In January 630, he returned to his birthplace with 10,000 men, and the Meccans swore allegiance to its Muslim conquerors. He was now the strongest man in Arabia. During the next few years, most of the peninsula’s disparate Arab tribes came to him to ask for alliance and to convert to his religion. By his death, on June 8, 632, Muhammad was the effective ruler of most of Arabia, and his rapidly growing empire was poised for expansion into Syria and Iraq. Within 20 years, the Byzantine and Persian empires had fallen to the prophet’s successors, and during the next two centuries vast Arab conquests continued. The Islamic empire grew into one of the largest the world has ever seen, stretching from India, across the Middle East and Africa, and up through Western Europe’s Iberian peninsula. The spread of Islam continued after the fragmentation of the Arab empire, and many societies in Africa and Asia voluntarily adopted Muhammad’s religion. Today, Islam is the world’s second-largest religion.

History does not record much as to when first Jewish migration from north to Yathrib (Medina) began as their numbers remined small throughout their stay there. Among the major reasons for their settlements in Arabia were: the relative peace and security in north Arabia with orchards and gardens; the Arab trade route linking Yemen, Arabia, Syria and Iraq; and continuing tensions resulting from wars between the Romans and Persians in the area around the Holy Land. Some of the learned men among the Christians and Jews had also moved to this area based on their conviction that the advent of the final Prophet of God was near, who was to settle in this area. Bahira, the monk, and Salman, the Persian, were some of the people who moved to the caravan route to or near this area. Salman was told by his last Christian sage:

“He will be sent with the religion of Abraham and will come forth in Arabia where he will emigrate from his home to a place between two lava tracts, a country of palms. His Signs are manifest: he will eat of a gift but not if it is given as alms, and between his shoulders is the seal of prophesy.”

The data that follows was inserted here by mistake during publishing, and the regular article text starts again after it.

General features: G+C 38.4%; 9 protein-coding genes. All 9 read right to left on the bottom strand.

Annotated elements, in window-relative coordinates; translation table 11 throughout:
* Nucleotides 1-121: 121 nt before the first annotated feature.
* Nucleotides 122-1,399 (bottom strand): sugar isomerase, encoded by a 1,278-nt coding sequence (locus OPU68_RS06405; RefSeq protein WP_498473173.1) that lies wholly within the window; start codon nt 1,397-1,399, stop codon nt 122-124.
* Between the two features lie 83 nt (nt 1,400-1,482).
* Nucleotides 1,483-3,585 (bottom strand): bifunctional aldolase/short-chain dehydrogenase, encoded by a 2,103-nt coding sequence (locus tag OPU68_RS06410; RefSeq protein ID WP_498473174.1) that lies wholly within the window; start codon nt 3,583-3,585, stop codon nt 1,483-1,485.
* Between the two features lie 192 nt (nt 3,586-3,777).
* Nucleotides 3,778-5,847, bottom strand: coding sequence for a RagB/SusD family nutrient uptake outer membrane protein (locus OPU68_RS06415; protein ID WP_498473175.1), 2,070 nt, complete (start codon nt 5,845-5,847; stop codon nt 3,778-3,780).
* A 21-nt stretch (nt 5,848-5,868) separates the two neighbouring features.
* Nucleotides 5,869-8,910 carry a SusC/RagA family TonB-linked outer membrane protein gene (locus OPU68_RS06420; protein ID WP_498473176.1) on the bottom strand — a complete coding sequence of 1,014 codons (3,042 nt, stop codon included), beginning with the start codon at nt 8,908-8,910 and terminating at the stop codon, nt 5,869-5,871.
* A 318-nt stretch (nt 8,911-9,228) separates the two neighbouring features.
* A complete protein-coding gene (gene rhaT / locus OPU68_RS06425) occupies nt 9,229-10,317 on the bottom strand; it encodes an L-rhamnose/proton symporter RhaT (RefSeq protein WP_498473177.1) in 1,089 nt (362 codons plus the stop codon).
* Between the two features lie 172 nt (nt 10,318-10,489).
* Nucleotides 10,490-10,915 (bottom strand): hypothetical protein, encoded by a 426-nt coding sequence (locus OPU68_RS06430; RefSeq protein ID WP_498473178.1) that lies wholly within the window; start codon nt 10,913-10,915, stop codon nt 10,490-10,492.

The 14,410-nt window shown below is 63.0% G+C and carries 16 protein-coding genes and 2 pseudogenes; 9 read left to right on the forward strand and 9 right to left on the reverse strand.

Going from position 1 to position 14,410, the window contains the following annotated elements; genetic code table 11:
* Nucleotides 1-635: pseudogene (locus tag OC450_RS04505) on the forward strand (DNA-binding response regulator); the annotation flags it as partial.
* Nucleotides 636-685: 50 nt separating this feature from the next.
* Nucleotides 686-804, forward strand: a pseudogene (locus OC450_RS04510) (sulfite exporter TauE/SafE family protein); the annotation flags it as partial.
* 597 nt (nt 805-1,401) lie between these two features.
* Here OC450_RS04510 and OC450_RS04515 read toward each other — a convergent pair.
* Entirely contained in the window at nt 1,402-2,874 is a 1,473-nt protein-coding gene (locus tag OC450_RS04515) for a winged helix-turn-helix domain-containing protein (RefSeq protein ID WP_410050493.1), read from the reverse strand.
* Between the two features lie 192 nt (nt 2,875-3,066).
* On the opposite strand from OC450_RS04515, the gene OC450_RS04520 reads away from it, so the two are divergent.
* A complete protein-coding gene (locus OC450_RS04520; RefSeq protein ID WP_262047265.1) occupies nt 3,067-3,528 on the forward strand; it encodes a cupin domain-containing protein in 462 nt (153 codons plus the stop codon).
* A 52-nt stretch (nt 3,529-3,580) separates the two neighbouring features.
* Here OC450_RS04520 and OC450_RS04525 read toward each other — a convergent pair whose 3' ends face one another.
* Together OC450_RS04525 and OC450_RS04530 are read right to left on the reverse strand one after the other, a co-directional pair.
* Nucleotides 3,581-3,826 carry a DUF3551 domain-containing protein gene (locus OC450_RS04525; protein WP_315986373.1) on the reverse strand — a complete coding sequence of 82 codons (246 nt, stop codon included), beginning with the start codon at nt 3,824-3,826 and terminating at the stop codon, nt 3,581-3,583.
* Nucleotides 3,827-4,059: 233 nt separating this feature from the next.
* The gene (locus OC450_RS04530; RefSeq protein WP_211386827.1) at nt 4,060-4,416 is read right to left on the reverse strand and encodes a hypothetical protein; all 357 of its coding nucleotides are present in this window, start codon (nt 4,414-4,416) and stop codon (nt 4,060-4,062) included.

The Medina Charter consists of 47 clauses. 23 clause governed the relationship between Muslims, between Ansar and Muhajirin, while the remaining 24 clauses governed  the relations of Muslims with non-Muslims, the Jews and others. In addition to the charter of Medina, it is also known by various names such as Medina agreement, Dustar al-Medina and Al-Medina Sahifah. The Medina Charter form the constitution for Medina which was based from the regulations of Islamic law to establish a pure Islamic state that puts people of different races or ethnic groups in one country living peacefully. The main contents in the Charter were the declaration that the Muhammad (pbuh) is the head of state to all the people of Medina and any dispute shall be referred to him. All the people of Medina is forbidden to plant a hostile or envy among themselves, instead they should be united as one and be known as nation of Medina.

All residents are free to practice their customs and religious ceremonies respectively. All residents of Medina should cooperate in economic and if Medina to be attacked by outsiders all the citizen shall defend its. The Jews freedom are guaranteed as long as they obey the agreements listed in the charter. The purposed of the Medina Charter was to face a plural society of Medina and was to establish rules that will be complied by all the people. The charter also provide elements to unite people of various races and to establish peace and eliminate any hostility that was occurring before the arrival of Muhammad to Medina.

The Medina Charter also determined the rights and duties of Muhammad and the local population. It’s also provide guidelines for the Muhajirin (immigrants) recovery and providing help either material or non material to them after losing everything for leaving Mecca. Political union was also formed to defend Medina from any foreign enemy. The Charter give a clear guarantee for the right of the non Muslim and the Jews. Medina Charter was not only the first Islamic constitution but it was also the first human right charter that provided the basic rights of every human living in Medina. Medina Charter was created based on Holy Koran and Sunnah. Therefore the Holy Koran and Sunnah are the source of state law. The charter also was an instrument to unite the nation and a signed of a state sovereignty. Other principles that contain in the charter were; Freedom of movement and the right to live in Medina, rights and duties in terms of defending and maintaining the State. It also provide good relations and mutual help among all citizens and individual responsibility and government duty in upholding social justice. Some security laws such as penalties and so forth have been listed as Qisas. Religious freedom was also guarantee and the responsibility of states to non-Muslims. It also stated the duty of all parties toward bringing and upholding peace in the State.